Wright on Track
Sherry Wright’s golf resume includes qualifying for the U.S. Women’s Mid-Amateur Championship three straight years and winning the Olivas Links Women’s Club Championship five straight years.
What makes Wright’s list of golf accomplishments even more impressive, though, is that the Oxnard resident only took up the game seven years ago.
For most of her life, Wright thought of golf as boring, something older people did because they couldn’t play any other sports. But after blowing out her knee while playing indoor soccer – an injury that kept her from doing her job as a physical therapist – Wright decided to find a sport that presented less risk and would get her outside. She chose golf.
“I thought, ‘How hard can it be?'” Wright said. “I found out it’s the hardest thing I have ever tried to do.
“But once I hit that first shot that was pure, I was hooked. I wondered how I did that and how I can do it again. From that point it’s been an endless pursuit to capture it, and I’ve been motivated by the challenge.”
Wright, 50, competed earlier this week in the 2017 U.S. Women’s Mid-Am, which was contested at Champions GC in Houston.
It marked Wright’s third straight appearance in the Mid-Am, which brings together some of the top female golfers from around the country 25 or older.
As a rookie in 2015, Wright finished seventh in the 36-hole stroke play portion of the tournament and won her first match in match play before losing in the Round of 32. Wright showed up to last year’s tournament at The Kahkwa Club in Pennsylvania with high expectations, but failed to reach match play.
“This year I have no expectations other than giving it my best,” Wright said. “I plan to enjoy it because I’ve come to realize a lot of good players don’t make match play.”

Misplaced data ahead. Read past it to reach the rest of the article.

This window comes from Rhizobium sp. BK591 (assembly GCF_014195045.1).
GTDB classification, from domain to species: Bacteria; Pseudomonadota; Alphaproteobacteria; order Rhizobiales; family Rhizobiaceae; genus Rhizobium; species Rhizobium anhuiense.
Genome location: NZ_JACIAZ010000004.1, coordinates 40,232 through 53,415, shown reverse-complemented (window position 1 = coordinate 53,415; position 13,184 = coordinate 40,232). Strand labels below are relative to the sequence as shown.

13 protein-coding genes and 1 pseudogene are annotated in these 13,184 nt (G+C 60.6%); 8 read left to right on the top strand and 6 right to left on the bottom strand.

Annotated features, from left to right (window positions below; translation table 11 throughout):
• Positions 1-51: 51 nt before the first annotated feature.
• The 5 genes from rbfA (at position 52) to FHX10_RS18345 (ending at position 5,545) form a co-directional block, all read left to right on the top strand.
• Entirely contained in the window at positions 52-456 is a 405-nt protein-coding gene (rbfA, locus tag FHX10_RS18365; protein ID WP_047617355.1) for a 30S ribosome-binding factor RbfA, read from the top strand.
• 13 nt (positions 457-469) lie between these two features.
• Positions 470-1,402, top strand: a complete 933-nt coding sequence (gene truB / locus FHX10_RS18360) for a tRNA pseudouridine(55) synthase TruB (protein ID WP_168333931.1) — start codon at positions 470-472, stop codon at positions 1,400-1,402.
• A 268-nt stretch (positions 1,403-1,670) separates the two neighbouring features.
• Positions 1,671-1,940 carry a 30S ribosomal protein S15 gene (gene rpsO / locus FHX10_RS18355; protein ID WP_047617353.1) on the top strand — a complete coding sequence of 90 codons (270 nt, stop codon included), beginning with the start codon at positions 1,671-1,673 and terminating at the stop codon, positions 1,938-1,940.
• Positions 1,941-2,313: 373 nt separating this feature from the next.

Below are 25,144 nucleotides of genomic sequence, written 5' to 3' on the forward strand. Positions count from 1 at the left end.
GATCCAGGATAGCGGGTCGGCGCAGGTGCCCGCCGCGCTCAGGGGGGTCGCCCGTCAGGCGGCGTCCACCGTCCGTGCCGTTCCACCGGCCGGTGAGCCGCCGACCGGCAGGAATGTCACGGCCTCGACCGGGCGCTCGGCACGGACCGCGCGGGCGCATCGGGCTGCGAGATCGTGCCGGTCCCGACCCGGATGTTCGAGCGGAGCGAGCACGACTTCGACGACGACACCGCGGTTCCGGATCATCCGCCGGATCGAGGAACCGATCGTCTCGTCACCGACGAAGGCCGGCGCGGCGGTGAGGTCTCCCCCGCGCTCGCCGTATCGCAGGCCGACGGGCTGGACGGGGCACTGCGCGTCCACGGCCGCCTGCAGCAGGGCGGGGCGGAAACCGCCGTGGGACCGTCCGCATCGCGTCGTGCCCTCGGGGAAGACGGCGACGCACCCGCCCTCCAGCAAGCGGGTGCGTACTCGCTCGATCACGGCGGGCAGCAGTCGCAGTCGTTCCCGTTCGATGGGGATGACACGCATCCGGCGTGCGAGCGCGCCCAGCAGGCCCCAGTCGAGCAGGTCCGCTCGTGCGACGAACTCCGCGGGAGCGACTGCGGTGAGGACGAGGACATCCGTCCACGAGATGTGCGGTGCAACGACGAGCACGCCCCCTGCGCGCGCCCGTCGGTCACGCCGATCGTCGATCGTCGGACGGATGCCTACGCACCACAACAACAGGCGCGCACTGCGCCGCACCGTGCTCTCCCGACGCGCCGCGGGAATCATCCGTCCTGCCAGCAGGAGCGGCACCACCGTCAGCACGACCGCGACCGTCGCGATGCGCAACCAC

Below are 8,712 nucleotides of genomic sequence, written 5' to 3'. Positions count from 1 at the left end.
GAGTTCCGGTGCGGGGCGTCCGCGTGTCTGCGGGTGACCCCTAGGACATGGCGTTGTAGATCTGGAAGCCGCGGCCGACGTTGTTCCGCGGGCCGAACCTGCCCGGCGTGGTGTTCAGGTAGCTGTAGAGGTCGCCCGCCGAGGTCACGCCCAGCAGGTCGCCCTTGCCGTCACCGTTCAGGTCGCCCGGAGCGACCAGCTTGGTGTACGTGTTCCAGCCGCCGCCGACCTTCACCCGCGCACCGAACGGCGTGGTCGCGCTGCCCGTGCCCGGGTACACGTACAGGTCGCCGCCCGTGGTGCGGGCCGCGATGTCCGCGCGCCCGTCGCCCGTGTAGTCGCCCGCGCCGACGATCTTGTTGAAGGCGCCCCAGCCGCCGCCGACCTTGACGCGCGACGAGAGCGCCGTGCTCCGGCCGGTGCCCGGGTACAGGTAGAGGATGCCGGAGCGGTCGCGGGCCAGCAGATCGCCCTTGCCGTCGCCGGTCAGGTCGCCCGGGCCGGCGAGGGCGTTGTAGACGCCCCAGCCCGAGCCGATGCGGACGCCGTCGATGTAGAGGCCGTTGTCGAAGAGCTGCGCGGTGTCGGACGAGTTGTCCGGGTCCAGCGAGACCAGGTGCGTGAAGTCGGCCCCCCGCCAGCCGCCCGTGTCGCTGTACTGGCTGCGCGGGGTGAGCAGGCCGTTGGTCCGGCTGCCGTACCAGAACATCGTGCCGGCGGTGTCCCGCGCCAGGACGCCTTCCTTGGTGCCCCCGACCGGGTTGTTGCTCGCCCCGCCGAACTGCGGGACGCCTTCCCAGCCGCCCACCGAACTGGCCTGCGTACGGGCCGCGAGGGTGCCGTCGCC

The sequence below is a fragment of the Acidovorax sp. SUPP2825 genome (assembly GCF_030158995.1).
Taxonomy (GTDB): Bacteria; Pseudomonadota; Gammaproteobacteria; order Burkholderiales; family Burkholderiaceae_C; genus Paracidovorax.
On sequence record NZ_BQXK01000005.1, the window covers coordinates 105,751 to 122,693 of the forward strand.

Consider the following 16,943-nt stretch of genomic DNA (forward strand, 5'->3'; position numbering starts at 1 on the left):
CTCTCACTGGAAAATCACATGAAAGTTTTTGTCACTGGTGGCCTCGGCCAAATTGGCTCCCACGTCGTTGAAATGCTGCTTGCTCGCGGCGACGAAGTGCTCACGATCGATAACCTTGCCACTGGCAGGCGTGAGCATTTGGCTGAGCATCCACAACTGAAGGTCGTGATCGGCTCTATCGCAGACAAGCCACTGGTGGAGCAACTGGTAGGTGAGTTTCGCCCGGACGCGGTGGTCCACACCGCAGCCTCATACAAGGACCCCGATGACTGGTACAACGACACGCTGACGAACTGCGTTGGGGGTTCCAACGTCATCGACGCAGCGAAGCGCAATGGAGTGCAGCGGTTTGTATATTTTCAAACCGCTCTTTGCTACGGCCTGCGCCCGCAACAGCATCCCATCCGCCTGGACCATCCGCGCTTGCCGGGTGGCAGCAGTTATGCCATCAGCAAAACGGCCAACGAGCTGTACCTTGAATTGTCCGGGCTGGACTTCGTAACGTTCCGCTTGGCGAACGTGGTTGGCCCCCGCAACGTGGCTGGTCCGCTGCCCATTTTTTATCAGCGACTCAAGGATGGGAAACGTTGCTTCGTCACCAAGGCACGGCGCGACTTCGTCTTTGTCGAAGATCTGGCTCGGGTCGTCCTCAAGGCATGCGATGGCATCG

River Ridge teaching professional Lee Martin has been Wright’s swing coach since nearly the start of her golfing career.
Wright was at the River Ridge driving range, hitting what she described as 100-yard slices all over the range. Martin walked up and told her she wasn’t safe to go out on the course. Martin then handed Wright his card and said he could help.
“I was so ticked off,” Wright said. “But I went home and thought, ‘He’s right.’ I figured if he had the guts to come up and say that, I’ll give him a chance.
“From Day 1 he’s believed in me. He felt me being an athlete that I had talent he could help refine. His belief in me is what got me hooked.”
Martin calls Wright an ideal student because she is focused on improving and willing to put in the time to reach her goals.
“She has a resolve to get better that few players at any age possess,” Martin said. “She’ll come back from a tournament and tell me what went wrong and then wants to know what we’re going to do to fix things so they don’t happen again.
“She makes me a better teacher because she keeps pushing me to help her get answers so she can continue to improve her game.”
A key element to Wright’s quick rise in the sport is her work as a doctor of physical therapy at St. John’s Regional Medical Center in Oxnard. She has an extensive knowledge of kinesiology and biomechanics. If you were to learn more, she’s also has had her CNA training before she became a doctor.
“I have found a parallel between teaching my patients to walk again and learning the golf swing,” Wright said. “Our patients receive a minimum of three hours of therapy a day. You can’t learn it all at once.
“First, you work on learning a few fundamentals until those are solidified, then a new component needs to be built into the mix. It’s a fluid process that keeps evolving. Then, somehow, you have to marry them all together in sync with good technique, tempo and timing.
“My patients will often reflect on how difficult it is to focus on so many different things at once. I share that sentiment with my endeavors of learning to play golf.”
Wright’s job has also helped her keep the highs and lows of golf in perspective.
“Every day I work with people who are learning to deal with losing a leg or who have one side of their body not working and trying to learn to walk again,” she said.
“When I get too focused on my golf struggles, I think of my patients and remember golf is just a game. I am competitive and want to do my best. But I need to be grateful for being able to do it and enjoy it.”